On August 22, 1921, Chief Monfwi, representing all Tlicho, signed Treaty 11 with Canada. The Treaty promised to give the Tlicho annual payments and services, like medical care, education and old age care. In exchange, Canada would get title to the land, and would be free to allow gas and mineral exploration throughout the Mackenzie Valley.
It was becoming clear that the old treaties with Canada, including Treaty 11, were no longer working for Aboriginal people. Promises of care and services were not being kept, and Aboriginal rights were being interfered with.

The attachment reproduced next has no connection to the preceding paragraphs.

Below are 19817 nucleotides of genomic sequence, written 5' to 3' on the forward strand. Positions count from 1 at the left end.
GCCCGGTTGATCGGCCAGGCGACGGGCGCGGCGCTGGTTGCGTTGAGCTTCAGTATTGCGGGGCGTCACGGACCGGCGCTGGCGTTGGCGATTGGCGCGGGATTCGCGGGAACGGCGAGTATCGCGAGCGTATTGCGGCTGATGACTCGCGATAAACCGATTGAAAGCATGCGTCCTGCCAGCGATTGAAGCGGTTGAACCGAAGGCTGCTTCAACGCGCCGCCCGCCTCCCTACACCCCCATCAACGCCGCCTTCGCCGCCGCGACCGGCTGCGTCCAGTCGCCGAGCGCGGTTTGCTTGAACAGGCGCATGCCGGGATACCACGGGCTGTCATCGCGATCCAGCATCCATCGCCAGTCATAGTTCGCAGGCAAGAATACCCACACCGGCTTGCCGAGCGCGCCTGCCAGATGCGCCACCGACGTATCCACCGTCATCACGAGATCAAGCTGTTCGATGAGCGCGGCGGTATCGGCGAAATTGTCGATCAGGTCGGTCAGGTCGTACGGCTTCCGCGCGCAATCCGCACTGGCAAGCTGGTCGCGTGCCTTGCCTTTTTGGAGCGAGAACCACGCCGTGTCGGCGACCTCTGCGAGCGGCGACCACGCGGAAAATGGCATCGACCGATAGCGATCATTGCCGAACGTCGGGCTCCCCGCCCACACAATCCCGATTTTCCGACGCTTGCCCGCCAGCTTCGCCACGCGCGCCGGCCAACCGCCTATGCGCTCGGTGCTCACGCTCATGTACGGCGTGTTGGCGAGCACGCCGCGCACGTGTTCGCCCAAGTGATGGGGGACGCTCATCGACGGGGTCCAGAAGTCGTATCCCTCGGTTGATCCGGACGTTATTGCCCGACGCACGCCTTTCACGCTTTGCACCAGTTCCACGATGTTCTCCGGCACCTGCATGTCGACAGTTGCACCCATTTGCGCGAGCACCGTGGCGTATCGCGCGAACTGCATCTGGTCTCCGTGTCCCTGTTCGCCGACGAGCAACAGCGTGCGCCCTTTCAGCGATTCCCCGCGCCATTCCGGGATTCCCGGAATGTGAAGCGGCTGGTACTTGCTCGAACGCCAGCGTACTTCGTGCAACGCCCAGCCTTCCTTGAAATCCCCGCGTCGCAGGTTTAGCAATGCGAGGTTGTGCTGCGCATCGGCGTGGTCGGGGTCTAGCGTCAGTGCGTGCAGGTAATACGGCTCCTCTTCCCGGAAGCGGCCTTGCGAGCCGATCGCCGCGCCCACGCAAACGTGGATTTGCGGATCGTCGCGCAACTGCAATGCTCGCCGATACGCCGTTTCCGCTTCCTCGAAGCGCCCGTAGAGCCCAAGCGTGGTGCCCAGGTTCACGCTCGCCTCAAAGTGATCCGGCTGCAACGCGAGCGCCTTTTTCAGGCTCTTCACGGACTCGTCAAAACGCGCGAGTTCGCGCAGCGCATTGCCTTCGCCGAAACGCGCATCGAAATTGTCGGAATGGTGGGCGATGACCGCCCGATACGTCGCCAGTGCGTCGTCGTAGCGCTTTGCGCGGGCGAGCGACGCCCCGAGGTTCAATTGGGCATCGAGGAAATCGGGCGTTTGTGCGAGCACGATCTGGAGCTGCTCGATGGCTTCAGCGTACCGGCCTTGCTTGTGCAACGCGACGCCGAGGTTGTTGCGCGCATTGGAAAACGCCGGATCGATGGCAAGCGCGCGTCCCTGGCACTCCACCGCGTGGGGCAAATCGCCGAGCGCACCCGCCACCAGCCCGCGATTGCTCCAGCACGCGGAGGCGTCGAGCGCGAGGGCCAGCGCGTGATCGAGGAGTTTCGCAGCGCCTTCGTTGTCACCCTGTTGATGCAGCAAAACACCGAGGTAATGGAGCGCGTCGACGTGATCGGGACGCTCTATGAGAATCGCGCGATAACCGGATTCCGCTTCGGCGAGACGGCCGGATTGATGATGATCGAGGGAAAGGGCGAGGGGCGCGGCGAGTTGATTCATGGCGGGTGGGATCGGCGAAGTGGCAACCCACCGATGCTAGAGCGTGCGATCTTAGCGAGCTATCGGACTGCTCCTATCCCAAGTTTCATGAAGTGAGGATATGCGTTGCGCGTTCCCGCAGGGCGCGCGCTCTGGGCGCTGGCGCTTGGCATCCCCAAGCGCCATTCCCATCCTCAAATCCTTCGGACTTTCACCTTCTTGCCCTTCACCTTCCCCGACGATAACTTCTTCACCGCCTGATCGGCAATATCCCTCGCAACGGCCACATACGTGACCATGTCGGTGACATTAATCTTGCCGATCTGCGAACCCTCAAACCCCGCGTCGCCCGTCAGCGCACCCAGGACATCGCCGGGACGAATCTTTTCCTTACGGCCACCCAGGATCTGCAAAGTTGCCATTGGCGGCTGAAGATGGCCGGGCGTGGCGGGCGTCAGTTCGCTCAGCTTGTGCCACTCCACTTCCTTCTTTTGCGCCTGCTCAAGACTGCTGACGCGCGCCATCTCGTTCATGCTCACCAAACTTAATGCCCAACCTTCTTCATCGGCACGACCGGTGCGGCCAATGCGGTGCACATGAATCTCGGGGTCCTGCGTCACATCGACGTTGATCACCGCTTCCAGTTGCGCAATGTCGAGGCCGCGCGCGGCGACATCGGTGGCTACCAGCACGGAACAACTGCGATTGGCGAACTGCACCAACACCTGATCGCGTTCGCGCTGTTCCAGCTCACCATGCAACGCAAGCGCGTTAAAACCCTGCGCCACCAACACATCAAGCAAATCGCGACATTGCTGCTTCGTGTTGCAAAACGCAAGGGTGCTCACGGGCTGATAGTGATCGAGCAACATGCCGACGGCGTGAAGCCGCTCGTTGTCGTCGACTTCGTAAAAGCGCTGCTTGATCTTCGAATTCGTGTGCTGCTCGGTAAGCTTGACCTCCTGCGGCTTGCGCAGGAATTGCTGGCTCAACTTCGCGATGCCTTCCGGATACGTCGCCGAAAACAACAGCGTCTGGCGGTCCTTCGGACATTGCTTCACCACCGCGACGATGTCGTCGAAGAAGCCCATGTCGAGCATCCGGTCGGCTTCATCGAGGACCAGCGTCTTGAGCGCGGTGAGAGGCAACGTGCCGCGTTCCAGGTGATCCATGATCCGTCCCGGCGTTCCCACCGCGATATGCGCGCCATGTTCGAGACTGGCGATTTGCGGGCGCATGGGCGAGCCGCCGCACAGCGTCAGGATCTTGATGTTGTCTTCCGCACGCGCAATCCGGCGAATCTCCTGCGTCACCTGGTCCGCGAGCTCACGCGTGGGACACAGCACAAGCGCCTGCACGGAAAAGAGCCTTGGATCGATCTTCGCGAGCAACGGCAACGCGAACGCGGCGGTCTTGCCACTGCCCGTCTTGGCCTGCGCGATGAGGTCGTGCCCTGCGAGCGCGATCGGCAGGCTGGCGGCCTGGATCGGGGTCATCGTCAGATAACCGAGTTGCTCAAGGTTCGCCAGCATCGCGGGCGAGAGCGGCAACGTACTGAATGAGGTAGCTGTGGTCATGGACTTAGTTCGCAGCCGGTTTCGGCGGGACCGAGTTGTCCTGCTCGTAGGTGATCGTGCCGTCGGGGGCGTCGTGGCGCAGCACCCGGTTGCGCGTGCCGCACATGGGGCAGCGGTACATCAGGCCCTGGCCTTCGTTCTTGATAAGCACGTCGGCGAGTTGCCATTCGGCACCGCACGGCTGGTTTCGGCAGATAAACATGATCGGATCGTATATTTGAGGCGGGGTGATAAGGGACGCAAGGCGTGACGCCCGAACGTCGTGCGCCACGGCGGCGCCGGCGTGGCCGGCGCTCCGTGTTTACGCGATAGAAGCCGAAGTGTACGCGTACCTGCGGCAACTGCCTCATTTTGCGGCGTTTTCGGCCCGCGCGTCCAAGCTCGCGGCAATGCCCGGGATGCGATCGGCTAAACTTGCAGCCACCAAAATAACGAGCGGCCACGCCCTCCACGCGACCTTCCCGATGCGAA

In 1968, Tlicho assembled in Behchoko, and together refused to accept Treaty payments. The boycott signaled a growing movement. The Aboriginal people of the North were beginning to question the fairness of their Treaties, and assert their Aboriginal Rights and Title.